Prior to Governor McCrory, governors had 300 exempt positions they could appoint, but when McCrory became governor, the Republican legislature increased that to 1,500. My understanding is that he never made 1,500 appointments, but his total was around 1,200. While I don’t remember the debate around this issue back in 2012 when McCrory became governor, I’m guessing the idea was to allow the first Republican governor with a Republican legislature to clean house after over a century of largely Democratic rule. Having cleaned house, I guess the thought was that the incoming Governor should be able to make political appointment in roughly the same range as his predecessors, other than Governor McCrory.
I’d like to think that had this change been proposed a year before the election that I’d have supported lowering the number of political appointments that Governor McCrory could make. However, that proposal never got made before the election, and I viewed this change as one that was clearly politically driven but not clearly wrong in terms of policy.
While there were some other changes in the incoming governor’s appointment powers to certain boards, the big change was in eliminating the governor’s appointments to the various UNC boards of trustees, e.g. UNC-Chapel Hill, UNC-Asheville, Western Carolina University among others. Under the law, the legislature now makes the appointments.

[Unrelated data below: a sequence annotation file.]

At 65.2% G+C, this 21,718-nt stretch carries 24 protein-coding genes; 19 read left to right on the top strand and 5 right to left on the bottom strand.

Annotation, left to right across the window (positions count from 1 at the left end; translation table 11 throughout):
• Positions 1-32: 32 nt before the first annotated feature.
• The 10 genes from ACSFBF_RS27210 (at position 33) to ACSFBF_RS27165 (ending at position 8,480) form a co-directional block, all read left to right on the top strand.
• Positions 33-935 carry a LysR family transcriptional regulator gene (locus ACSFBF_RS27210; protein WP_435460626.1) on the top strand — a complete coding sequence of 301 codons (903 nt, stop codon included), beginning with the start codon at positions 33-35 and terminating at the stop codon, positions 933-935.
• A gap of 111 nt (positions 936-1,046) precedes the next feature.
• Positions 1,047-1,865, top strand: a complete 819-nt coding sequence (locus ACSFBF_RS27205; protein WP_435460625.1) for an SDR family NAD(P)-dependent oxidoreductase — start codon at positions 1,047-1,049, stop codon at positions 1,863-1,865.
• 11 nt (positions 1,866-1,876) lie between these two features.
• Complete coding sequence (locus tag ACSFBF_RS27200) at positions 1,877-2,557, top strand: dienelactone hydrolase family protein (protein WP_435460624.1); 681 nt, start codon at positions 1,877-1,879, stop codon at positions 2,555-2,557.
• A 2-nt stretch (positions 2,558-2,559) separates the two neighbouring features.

Initially, my concern was that we could be unconstitutionally infringing on the powers of the Governor, but a quick review of the NC Constitution suggests that the General Assembly has responsibility for Higher Education [Art. IX, Section 8]. The General Assembly had actually relinquished part of its authority to make appointments to the Governor.
Certainly, if the General Assembly has given the Governor some of its authority to make appointments to the UNC System boards, then the legislature can take back that authority. While I wish we’d done this at a different time, this change seemed to be another case of making a policy change that might have been good policy for partisan reasons.
Another change with the same optics was the requirement that Cabinet appointees receive Senate confirmation. Basically, what the legislature enacted were provisions that mirror federal process. At the federal level, the President nominates Cabinet officers and some other senior officials, and the Senate confirms those nominations. Under the new law, the Governor will nominate Cabinet officers that must be confirmed by the Senate.